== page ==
Other thing mentioned was that the plan contemplated 45 mile range with topping off en route and full recharge at the garage, but that would be about half of what 701 was supposed to do.

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Was reading on chistreetsblog that as part of the rfp on the up to 45 contract that cta wants to order 5 buses for a test on Chicago avenue. They want to test chargers at Chicago garage and at the terminal ends. 15 more would show up later in the year. The 25 additional are options that have yet to secure funding. Interesting. Seems they are planning this for this year. 

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10 hours ago, BusHunter said:

Was reading on chistreetsblog that as part of the rfp on the up to 45 contract that cta wants to order 5 buses for a test on Chicago avenue. They want to test chargers at Chicago garage and at the terminal ends. 15 more would show up later in the year. The 25 additional are options that have yet to secure funding. Interesting. Seems they are planning this for this year. 

About the only thing new there is to start with 5, The repurposed grant was for up to 30.

If CTA is going to get anything this year, the contract probably has to be approved at Wednesday's board meeting, but it doesn't look like the agenda will be posted until Monday.

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On 10/23/2017 at 1:25 PM, sw4400 said:

Of course, one would have to wonder if ordering such a large number of electric buses would be prudent. Yes, I say large because nearly 50 buses may be an issue if.... if the cause of this was a Li-Ion battery explosion and fire. Of course we won't know the cause of this fire unless someone at CTA would release the cause(which they never do to the public).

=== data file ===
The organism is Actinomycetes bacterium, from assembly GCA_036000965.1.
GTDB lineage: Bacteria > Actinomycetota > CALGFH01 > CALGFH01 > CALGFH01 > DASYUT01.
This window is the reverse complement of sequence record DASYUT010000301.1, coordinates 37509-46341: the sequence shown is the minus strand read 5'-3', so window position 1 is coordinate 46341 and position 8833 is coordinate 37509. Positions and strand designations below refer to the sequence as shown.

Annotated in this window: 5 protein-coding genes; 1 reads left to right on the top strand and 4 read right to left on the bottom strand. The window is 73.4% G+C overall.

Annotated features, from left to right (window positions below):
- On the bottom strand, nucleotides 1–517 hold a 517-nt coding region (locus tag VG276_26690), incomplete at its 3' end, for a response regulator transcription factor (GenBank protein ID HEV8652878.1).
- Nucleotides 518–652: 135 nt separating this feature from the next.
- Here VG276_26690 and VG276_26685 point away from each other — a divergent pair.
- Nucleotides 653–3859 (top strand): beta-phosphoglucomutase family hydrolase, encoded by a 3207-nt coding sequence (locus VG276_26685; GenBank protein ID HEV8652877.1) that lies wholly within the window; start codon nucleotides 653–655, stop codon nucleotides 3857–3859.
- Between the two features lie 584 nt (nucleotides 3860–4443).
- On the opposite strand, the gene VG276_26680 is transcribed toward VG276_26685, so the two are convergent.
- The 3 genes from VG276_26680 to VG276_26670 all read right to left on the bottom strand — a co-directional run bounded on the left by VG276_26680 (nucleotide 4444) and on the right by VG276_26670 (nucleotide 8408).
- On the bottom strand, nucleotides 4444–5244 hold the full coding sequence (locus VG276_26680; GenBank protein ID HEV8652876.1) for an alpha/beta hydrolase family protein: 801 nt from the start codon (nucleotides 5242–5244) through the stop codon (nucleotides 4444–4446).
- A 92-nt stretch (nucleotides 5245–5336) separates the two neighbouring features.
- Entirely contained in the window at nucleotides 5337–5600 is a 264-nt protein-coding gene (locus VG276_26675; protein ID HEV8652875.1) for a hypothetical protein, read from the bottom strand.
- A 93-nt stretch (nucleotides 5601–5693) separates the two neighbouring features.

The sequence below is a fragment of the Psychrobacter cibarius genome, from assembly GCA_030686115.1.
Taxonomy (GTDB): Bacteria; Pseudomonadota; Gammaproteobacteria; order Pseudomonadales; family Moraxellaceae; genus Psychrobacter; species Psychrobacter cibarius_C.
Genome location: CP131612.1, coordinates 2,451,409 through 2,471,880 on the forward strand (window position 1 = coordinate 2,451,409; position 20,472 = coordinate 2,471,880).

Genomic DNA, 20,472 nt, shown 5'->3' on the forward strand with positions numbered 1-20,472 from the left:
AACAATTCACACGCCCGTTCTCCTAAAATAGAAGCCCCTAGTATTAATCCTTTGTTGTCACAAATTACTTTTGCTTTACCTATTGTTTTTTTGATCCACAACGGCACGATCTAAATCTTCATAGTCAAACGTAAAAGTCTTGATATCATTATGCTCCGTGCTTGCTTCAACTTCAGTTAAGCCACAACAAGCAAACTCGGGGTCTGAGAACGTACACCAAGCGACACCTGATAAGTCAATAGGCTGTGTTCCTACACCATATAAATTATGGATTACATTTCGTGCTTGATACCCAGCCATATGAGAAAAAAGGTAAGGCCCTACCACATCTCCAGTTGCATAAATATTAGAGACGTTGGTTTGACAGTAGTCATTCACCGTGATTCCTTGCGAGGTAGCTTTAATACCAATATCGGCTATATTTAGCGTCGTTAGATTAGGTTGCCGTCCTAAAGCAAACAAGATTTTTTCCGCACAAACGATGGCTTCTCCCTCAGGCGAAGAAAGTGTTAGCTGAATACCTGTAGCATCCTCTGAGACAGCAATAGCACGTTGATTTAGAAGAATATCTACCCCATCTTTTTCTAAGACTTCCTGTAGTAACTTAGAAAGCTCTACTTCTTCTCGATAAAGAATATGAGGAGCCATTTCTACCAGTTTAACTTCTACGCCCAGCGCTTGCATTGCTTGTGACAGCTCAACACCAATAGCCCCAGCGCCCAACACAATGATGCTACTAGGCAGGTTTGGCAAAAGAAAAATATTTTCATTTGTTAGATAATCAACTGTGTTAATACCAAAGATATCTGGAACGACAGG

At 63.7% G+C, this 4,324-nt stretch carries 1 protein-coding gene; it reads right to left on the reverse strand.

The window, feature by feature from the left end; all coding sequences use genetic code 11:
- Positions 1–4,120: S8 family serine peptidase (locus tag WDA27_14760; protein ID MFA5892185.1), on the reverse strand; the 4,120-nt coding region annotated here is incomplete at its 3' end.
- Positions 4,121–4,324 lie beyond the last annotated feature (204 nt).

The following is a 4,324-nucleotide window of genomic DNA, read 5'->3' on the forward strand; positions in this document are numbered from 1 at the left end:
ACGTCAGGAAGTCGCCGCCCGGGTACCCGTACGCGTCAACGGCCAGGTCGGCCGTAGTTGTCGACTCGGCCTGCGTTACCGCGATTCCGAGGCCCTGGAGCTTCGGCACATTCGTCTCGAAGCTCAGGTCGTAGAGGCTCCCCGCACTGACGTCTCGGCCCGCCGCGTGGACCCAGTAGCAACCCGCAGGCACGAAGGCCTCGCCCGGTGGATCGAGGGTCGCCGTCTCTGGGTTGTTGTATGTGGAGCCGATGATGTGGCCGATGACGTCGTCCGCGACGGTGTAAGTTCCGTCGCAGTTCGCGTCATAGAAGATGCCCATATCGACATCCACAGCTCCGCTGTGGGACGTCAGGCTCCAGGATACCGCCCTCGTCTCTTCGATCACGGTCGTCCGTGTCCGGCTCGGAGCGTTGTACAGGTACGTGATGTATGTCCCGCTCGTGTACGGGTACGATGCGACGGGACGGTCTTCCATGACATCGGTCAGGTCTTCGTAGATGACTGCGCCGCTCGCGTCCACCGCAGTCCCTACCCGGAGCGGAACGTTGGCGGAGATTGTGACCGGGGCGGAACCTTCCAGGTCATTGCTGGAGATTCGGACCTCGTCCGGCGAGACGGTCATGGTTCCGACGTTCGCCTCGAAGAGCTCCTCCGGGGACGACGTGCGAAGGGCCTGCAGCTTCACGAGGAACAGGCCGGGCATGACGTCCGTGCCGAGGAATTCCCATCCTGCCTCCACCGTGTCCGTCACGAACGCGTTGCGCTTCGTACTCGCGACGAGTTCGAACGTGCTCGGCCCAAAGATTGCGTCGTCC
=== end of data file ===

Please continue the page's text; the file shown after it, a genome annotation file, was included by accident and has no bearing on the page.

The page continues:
DSC06321.png.c4b395ab99f1b8191216c14701651d5d.png

Are they going to repair 700 or is it just going to be 701 now

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On 4/13/2018 at 9:16 PM, BusHunter said:

...Seems they are planning this for this year. 

The agenda is up, and this isn't on it, so my betting is that either Streetsblog didn't know what it was talking about, or you took the wrong inference from it.

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13 minutes ago, Busjack said:

The agenda is up, and this isn't on it, so my betting is that either Streetsblog didn't know what it was talking about, or you took the wrong inference from it.

Something is going to have to replace the 6400s. That and this 54a axing will help in that regard. 

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33 minutes ago, BusHunter said:

Something is going to have to replace the 6400s.

Most of the grant documents said in 2019. Only thing documented for late 2018 was the 25 8325s.

33 minutes ago, BusHunter said:

That and this 54a axing will help in that regard. 

The report said 8 fewer CTA buses, and apparently at least 4 when 205 gets axed in the nearer future.